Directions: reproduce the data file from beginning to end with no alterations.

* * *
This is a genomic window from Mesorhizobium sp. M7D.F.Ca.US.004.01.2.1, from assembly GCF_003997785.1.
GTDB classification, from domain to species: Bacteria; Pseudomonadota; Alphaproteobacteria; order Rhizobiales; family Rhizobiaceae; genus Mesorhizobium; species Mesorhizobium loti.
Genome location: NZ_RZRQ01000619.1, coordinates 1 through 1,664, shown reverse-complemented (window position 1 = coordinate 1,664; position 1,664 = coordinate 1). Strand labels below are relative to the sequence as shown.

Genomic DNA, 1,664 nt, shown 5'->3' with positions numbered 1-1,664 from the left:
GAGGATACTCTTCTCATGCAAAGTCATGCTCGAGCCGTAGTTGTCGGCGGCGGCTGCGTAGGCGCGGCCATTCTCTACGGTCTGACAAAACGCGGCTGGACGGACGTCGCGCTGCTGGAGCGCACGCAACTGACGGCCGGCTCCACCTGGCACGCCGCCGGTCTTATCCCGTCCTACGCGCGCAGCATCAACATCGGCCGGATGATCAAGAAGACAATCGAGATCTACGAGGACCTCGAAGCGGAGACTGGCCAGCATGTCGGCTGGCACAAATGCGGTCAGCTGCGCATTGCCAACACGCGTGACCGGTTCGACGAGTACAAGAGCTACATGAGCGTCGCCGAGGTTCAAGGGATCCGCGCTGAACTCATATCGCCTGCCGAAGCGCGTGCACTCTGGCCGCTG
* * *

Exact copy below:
This is a genomic window from Mesorhizobium sp. M7D.F.Ca.US.004.01.2.1, from assembly GCF_003997785.1.
GTDB classification, from domain to species: Bacteria; Pseudomonadota; Alphaproteobacteria; order Rhizobiales; family Rhizobiaceae; genus Mesorhizobium; species Mesorhizobium loti.
Genome location: NZ_RZRQ01000619.1, coordinates 1 through 1,664, shown reverse-complemented (window position 1 = coordinate 1,664; position 1,664 = coordinate 1). Strand labels below are relative to the sequence as shown.

Genomic DNA, 1,664 nt, shown 5'->3' with positions numbered 1-1,664 from the left:
GAGGATACTCTTCTCATGCAAAGTCATGCTCGAGCCGTAGTTGTCGGCGGCGGCTGCGTAGGCGCGGCCATTCTCTACGGTCTGACAAAACGCGGCTGGACGGACGTCGCGCTGCTGGAGCGCACGCAACTGACGGCCGGCTCCACCTGGCACGCCGCCGGTCTTATCCCGTCCTACGCGCGCAGCATCAACATCGGCCGGATGATCAAGAAGACAATCGAGATCTACGAGGACCTCGAAGCGGAGACTGGCCAGCATGTCGGCTGGCACAAATGCGGTCAGCTGCGCATTGCCAACACGCGTGACCGGTTCGACGAGTACAAGAGCTACATGAGCGTCGCCGAGGTTCAAGGGATCCGCGCTGAACTCATATCGCCTGCCGAAGCGCGTGCACTCTGGCCGCTG